4)      What are we in HR aiming for
I keep asking myself- what is HR really aiming for? While other functions are quite clear- Sales focusses on revenue, Marketing on Market share, and so on, we in HR seem to be all over the place. Sometimes I hear people saying they want to create a ‘great place to work’, and soon they say we want to build ‘capability’ in the organisation, and then move on to talk about building a talent pipeline, and end it all saying they want to be partners to the business! Add to this diversity, culture, new HR operating model and so on- the reality is that HR deliverables have become complex and numerous, and that is probably at the root of some of our issues. Moreover, to be contemporary, we at times tend to go after the fad of the season- the ‘best practice’ of other organisations soon become the hot initiative we are championing! What do we really enable and what are we truly accountable for? If I ask this question of HR people, what do you think we will hear? Are we clear about our responsibilities versus what we think is owned by the business/line managers. 

5)      Asphyxiation at the altar of copycat gamesmanship
The above multiplicity of initiatives not only leads to some amount of lack of focus, but also to a lack of depth in thinking, and makes us prisoners of tools and products that consultants or commercial organisations market very well. For instance, take the engagement surveys. Yes, it is good for every organisation to check what their employees think, and to benchmark that with a set of peer organisations. So far, so good. However, many companies then participate in various ‘best employers’ competitions- ostensibly to see where they stand, and to use it to talk about their employer brand! Now, as a group of HR professionals, can’t we share data on the engagement surveys amongst a set of peer group companies and see how we are doing, and work out improvement actions internally.  Do we need these best employers’ competitions and paraphernalia, just to tell us where we stand? Can’t we make this more useful to us by sharing data amongst a few, like minded peer group companies, and use it to make changes. This goes back to the question- what is HR really driving and what are we accountable for?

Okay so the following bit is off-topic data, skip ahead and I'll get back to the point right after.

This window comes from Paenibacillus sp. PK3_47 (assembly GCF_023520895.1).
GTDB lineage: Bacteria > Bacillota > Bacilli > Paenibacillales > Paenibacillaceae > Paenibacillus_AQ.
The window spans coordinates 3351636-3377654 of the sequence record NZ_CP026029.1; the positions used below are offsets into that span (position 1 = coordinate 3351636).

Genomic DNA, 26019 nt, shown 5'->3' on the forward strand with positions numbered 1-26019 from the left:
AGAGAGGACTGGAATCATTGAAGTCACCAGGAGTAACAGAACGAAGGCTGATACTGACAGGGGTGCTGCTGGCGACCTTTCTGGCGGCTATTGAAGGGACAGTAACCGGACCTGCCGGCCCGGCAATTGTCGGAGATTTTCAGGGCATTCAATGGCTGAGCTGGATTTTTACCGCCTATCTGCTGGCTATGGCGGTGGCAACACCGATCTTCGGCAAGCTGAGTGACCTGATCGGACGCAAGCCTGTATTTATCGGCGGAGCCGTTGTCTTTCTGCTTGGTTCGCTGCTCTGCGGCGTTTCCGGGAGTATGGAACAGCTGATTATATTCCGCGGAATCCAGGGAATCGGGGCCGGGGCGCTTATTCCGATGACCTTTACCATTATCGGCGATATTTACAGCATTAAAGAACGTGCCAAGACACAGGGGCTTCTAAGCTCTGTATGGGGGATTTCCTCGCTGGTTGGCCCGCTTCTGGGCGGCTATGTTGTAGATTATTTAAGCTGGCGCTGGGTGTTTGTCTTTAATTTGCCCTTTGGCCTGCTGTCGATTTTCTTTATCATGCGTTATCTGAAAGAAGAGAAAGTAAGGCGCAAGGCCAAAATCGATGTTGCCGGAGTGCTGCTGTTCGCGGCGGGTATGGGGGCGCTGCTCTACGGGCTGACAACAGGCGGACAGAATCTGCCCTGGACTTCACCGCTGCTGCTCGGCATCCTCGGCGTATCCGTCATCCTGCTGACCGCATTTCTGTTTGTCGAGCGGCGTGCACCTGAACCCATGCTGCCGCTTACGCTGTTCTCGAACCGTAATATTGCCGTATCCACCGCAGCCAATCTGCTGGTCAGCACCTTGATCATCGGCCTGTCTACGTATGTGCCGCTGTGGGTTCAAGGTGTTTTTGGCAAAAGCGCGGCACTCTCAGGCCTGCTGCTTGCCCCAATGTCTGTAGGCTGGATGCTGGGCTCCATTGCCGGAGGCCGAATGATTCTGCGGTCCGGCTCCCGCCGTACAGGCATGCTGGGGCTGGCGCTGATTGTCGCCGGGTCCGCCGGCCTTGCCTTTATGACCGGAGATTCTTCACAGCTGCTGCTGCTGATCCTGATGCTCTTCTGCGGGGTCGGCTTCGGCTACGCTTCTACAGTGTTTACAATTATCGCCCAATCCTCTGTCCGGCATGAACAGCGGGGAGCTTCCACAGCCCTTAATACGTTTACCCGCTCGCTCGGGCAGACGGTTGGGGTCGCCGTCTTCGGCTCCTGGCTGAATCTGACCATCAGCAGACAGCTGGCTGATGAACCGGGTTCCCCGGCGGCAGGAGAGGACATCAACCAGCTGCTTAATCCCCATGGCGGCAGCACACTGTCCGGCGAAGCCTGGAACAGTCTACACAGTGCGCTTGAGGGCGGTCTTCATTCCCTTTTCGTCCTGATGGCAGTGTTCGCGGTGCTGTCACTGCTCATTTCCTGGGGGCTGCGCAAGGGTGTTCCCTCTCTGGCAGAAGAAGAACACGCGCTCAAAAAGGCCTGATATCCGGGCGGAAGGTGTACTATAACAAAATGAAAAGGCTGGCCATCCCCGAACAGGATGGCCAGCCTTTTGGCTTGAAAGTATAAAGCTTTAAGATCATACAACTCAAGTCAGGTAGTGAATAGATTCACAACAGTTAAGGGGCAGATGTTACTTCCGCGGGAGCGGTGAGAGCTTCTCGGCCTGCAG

6)      Silos and specialization
Over the last decade, the HR function in most organisations has been through transformative changes- and the model of having Centres of Expertise, Business Partners, and a transactional Shared Services is now the norm. However, reading professional literature and speaking to many people, I sense that a priority of most organisations is to continuously tweak this model and drive for productivity and cost efficiencies, with a big thrust on technology. While this is probably important, there is the risk that this takes the mindshare away from the more strategic issues. Second, the challenge this model presents is the balance between specialization and silos- how do we bring the power of specialization, yet ensuring it doesn’t  end up creating silos in the HR organisation. I guess some of these issues are also influencing how HR responds to the business challenges.

With changing aspirations of people, and changing organisations, we in HR need to wake up. Ram Charan, in the latest HBR, has raised similar questions- though more on the role and capability of HR professionals! There is a need for a big shift in what we bring to organisations. I don’t have all the answers, but there are some areas we can explore. Many of the Silicon Valley companies are pioneering some big changes- but large organisations are still slow to respond.

However, it’s not all doom and gloom. There are great HR professionals and outstanding organisations- so I am taking nothing away from that. All I feel is given the big challenges, this is the moment for us in HR to show some thought leadership, and change our game.

But would like to have your views… am I barking up the wrong tree? Do you share these concerns, or do you feel these are not so worrying? Would be good to get some thoughts on this, and maybe we can together think of some possible solutions.  

A big caveat: these are my personal observations and reflections, and is in no way linked to any organization.